Figure 2. Transmucosal marker diffusion by molecular weight.

A) Fluorescent microscopic images demonstrating transmucosal rhodamine-dextran delivery(bar = 1 mm, bregma −1.06 mm, * denotes the position of the reservoir containing the rhodamine-dextran solution in all of the topical delivery conditions). Negative(neg) and positive(pos) control images represent delivery through intact dura or direct parenchymal delivery with no intervening dura or mucosa, respectively. Note the lack of apparent fluorescence in the nasal group in which the 20 kDa rhodamine-dextran solution is delivered directly into the nares. A molecular weight dependent successive reduction in area stained is seen between 20, 40, and 500 kDa rhodamine-dextran. The bottom row represents matched brightfield images demonstrating the mucosal graft stained with Evans blue used to confirm mucosal graft integrity following dosing. B) Graph depicting total area of fluorescent pixels at bregma −1.06 mm following 72 hours of rhodamine-dextran delivery. The total area of delivery under all molecular weight conditions is significantly greater than that seen following direct intranasal instillation of a 20 kDa rhodamine-dextran solution(p<0.05).

Transmucosal Rhodamine-dextran Diffusion by Molecular Weight and Time

We next examined the impact of molecular weight and duration of exposure on transmucosal rhodamine-dextran diffusion. Polymers of molecular weights 20, 40 and 500 kDa were tested. At designated time points, mice were euthanized and coronal brain slices were imaged in order to calculate the area and intensity of rhodamine within a cross section incorporating the leading edge of the mucosal graft. As shown in Fig. 2A the degree of marker diffusion at 24 hours was directly related to polymer molecular weight. The calculated area of polymer diffusion after 72 hours of administration shows a trend of an increase in area with decreasing molecular weight (Fig. 2B). We next focused on the distribution of the more therapeutically relevant lower molecular weight markers. The 20 kDa marker demonstrated a trend towards greater percent distribution and weighted luminosity than the 40 kDa dextran at all time points. This trend reached statistical significance for the percent distribution at 72 h(p<0.05)(Fig. 3).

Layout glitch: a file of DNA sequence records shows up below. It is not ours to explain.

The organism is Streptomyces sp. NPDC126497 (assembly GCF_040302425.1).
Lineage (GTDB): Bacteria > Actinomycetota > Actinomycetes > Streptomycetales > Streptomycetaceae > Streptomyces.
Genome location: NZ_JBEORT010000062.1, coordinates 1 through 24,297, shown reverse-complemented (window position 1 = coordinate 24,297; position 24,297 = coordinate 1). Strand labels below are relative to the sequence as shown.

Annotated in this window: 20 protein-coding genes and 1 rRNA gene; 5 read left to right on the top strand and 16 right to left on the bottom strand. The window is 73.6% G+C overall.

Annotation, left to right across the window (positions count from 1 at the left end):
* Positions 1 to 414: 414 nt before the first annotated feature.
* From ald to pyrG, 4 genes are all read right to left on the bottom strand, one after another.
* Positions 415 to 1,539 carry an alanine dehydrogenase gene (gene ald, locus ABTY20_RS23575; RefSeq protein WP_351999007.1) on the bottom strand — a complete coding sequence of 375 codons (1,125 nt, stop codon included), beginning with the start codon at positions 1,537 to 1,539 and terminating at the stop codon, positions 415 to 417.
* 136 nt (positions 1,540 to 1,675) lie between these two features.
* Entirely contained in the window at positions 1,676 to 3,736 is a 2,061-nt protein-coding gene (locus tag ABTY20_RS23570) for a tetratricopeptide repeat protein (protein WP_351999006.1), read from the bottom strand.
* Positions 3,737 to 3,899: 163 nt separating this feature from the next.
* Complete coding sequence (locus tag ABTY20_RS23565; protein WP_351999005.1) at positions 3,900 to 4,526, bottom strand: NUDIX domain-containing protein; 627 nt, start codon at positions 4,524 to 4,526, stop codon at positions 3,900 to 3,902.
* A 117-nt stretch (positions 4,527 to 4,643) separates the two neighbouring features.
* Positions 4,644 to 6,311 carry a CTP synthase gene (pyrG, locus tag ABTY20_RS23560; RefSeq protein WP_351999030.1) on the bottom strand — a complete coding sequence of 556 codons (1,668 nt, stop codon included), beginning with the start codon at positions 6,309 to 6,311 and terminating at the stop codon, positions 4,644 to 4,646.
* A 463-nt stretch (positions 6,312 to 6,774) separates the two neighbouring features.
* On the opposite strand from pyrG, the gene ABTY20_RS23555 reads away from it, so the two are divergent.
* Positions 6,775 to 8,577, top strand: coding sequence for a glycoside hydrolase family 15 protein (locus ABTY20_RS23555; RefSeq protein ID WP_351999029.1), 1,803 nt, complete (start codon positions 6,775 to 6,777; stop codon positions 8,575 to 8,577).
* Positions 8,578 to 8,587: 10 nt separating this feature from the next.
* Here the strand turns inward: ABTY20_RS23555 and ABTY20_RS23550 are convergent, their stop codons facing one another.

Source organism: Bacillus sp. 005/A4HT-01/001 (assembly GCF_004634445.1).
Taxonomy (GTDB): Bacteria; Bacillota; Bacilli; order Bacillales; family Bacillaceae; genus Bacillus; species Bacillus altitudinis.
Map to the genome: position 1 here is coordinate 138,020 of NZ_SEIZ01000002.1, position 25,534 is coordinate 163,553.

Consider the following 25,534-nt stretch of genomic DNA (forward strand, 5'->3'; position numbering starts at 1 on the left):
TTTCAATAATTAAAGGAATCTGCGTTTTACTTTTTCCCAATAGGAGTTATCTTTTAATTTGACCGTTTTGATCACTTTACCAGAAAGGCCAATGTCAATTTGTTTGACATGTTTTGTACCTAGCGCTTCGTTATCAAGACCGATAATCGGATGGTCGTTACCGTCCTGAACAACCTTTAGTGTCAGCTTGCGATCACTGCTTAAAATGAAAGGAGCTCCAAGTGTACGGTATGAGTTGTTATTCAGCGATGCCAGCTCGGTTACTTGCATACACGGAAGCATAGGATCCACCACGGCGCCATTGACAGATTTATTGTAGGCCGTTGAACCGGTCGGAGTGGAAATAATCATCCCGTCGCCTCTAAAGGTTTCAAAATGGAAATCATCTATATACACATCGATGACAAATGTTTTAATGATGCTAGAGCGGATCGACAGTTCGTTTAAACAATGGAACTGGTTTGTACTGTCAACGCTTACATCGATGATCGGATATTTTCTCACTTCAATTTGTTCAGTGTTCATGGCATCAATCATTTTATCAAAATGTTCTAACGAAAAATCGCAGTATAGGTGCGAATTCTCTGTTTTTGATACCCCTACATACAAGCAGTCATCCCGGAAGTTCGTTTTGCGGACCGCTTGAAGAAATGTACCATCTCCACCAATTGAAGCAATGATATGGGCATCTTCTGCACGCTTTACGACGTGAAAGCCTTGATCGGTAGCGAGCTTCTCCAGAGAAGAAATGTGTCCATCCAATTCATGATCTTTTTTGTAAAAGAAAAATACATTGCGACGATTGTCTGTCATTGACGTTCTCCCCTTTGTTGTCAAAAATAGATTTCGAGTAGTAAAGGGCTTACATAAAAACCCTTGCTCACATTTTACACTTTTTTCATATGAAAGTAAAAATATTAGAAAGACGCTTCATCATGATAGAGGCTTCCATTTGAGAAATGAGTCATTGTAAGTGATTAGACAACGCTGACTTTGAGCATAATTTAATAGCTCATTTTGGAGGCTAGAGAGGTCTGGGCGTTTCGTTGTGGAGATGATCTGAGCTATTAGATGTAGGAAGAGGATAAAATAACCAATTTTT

Figure 3. Area and intensity of marker diffusion over time.

A)Fluorescent microscopic images demonstrating an increase in area and intensity of transmucosal rhodamine-dextran delivery over time(bar = 1 mm, bregma −1.06 mm, 40 kDa rhodamine-dextran). B) 3-D map of Fig. 3A quantifying increase in relative pixel luminosity intensity across each cross section over time(bregma −1.06 mm, 40 kDa rhodamine-dextran). C) Percent of the total cross sectional area containing detectable rhodamine fluorescence at bregma −1.06 mm. The overall trend describes an increasing percent area of staining as time increases and molecular weight decreases. Among the 40 kDa conditions, the percent area of rhodamine staining at 72 h is significantly greater than at 12 or 48 h. Among the 20 kDa conditions the percent area of rhodamine staining at 72 h is significantly greater than at 12 h. At 72 h, the percent area subtended by the 20 kDa condition is significantly greater than that of the 40 kDa condition. D) Weighted luminosity of rhodamine staining at bregma −1.06 mm. The overall trend describes an increasing weighted luminosity as time increases and molecular weight decreases. Among the 40 kDa conditions, the weighted luminosity at 72 h is significantly greater than at 12 or 48 h. Among the 20 kDa conditions, the weighted luminosity at 72 h is significantly greater than at 12 h.

The percent of total cross sectional area stained by rhodamine successively increased with longer exposure(Fig. 3A,B). The 72 h time point demonstrated the greatest percent distribution for both the 20 and 40 kDa dextran markers(14.89+/−3.86%, 9.08+/−5.16%, mean+/−S.D.; n = 3, respectively)(Fig. 3C). In order to further compare the relative concentrations of rhodamine delivery over time, a weighted luminosity average was calculated over the entire cross section. For both the 20 and 40 kDa dextran molecules, the weighted luminosity successively increased over time with the 72 h time point demonstrating the greatest intensity(106.46+/−58.39, 48.65+/−28.46; n = 3, respectively)(Fig. 3D).

Striatal Delivery of Transmucosal Rhodamine-dextran